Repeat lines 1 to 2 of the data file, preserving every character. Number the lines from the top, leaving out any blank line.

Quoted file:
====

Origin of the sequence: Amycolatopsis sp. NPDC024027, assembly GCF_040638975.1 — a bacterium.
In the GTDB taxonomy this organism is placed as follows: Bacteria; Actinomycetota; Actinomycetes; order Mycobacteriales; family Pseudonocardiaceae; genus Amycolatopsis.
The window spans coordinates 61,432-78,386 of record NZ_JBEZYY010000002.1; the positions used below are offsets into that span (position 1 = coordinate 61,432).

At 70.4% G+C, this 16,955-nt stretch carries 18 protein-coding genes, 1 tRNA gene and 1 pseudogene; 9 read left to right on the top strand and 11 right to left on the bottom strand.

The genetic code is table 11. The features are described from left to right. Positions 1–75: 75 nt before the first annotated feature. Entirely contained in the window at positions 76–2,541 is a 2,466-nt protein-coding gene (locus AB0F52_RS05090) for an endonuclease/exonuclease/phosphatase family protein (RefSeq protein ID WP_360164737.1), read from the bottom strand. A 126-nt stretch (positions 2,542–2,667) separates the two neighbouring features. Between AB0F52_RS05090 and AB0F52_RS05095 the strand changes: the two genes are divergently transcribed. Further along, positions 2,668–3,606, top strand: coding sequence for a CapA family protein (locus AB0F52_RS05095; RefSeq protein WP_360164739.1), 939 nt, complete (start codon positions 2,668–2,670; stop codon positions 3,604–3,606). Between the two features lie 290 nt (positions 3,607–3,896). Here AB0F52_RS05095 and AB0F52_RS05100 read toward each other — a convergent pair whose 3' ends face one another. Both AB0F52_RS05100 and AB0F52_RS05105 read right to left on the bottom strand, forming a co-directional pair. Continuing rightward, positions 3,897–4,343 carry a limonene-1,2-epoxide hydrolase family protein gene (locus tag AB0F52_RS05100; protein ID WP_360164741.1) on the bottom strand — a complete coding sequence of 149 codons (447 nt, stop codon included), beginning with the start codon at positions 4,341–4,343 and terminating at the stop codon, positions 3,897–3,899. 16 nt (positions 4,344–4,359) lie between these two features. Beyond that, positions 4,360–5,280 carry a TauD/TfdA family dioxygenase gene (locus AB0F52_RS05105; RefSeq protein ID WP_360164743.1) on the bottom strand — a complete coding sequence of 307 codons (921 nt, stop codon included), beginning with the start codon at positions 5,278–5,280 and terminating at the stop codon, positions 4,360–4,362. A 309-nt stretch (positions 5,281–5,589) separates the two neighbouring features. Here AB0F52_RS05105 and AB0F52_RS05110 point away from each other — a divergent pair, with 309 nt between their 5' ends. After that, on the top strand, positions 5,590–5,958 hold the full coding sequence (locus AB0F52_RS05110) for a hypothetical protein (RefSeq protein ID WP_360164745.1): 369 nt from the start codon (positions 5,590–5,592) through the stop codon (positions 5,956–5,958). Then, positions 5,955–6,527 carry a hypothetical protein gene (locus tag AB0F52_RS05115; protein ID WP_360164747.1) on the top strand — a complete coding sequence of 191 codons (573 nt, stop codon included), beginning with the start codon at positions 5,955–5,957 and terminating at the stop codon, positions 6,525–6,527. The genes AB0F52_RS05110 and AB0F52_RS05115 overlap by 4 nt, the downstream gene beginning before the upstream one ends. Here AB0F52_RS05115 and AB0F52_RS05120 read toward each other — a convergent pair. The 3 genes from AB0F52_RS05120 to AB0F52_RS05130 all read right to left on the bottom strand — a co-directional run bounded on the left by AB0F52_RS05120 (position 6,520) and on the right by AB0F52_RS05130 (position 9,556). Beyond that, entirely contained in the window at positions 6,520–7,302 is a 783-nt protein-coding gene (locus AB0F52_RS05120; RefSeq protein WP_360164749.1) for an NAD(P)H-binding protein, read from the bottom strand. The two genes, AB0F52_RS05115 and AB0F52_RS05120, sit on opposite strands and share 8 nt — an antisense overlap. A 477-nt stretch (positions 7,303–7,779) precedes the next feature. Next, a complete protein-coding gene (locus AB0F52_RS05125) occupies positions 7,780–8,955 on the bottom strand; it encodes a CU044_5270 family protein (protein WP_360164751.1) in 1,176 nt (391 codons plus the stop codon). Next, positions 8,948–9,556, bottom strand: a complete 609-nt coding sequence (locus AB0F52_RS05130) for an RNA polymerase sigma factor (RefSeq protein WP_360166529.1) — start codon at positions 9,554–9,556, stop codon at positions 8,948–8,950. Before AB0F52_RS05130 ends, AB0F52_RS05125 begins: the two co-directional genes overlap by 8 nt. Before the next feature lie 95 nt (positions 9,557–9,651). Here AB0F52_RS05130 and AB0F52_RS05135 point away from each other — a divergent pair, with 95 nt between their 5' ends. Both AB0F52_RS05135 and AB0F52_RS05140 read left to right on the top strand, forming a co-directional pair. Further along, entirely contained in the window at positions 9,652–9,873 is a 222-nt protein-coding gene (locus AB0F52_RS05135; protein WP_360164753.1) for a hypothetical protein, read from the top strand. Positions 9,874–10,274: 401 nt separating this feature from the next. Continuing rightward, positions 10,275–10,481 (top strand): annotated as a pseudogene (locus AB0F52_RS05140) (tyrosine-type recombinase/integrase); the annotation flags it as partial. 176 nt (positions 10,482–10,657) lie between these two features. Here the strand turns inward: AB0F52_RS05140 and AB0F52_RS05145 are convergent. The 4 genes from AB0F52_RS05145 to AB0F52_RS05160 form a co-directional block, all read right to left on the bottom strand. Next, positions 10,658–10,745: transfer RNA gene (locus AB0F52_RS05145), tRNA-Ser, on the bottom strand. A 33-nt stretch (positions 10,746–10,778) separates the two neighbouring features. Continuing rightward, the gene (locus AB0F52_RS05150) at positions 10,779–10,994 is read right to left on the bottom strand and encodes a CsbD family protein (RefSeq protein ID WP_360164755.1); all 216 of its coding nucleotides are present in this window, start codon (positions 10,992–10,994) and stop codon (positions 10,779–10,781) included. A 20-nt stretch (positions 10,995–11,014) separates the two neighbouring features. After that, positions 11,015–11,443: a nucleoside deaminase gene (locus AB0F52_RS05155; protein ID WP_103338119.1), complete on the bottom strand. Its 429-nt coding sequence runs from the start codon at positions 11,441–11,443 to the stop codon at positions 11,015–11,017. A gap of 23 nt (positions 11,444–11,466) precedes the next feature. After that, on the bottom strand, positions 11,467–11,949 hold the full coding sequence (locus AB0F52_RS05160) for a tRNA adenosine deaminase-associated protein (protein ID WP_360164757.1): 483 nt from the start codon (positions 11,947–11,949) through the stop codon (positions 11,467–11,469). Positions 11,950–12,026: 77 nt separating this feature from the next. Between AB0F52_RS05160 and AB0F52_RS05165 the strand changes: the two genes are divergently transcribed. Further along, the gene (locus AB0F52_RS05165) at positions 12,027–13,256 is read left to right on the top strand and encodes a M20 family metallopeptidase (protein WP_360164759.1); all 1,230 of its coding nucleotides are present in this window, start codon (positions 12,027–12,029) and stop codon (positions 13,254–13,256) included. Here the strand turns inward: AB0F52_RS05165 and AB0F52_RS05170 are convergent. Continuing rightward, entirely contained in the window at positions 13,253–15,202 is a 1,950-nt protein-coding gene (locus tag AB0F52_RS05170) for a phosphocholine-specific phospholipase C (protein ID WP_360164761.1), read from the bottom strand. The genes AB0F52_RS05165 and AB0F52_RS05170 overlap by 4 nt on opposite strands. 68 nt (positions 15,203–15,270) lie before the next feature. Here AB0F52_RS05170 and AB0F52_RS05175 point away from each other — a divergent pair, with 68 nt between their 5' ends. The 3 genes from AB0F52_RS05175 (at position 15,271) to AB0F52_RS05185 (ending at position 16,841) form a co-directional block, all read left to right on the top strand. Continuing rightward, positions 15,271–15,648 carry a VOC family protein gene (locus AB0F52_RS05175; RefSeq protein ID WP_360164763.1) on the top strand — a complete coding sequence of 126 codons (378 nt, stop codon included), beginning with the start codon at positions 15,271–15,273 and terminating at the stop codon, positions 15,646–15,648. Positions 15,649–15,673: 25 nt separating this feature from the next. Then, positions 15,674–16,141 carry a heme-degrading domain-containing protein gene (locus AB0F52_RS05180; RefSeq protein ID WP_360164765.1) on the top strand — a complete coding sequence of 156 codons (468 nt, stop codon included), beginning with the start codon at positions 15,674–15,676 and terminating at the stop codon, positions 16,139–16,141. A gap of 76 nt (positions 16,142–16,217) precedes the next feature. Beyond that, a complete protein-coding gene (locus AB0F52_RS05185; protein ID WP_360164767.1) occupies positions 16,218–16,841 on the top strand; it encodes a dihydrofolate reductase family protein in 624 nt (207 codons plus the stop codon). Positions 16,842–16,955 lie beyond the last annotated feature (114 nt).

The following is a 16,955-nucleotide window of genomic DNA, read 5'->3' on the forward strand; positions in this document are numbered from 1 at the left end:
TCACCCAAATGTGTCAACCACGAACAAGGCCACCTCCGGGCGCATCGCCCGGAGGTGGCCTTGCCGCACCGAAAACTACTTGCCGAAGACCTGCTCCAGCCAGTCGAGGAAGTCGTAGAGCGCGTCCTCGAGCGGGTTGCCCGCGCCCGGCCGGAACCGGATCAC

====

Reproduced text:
Origin of the sequence: Amycolatopsis sp. NPDC024027, assembly GCF_040638975.1 — a bacterium.
In the GTDB taxonomy this organism is placed as follows: Bacteria; Actinomycetota; Actinomycetes; order Mycobacteriales; family Pseudonocardiaceae; genus Amycolatopsis.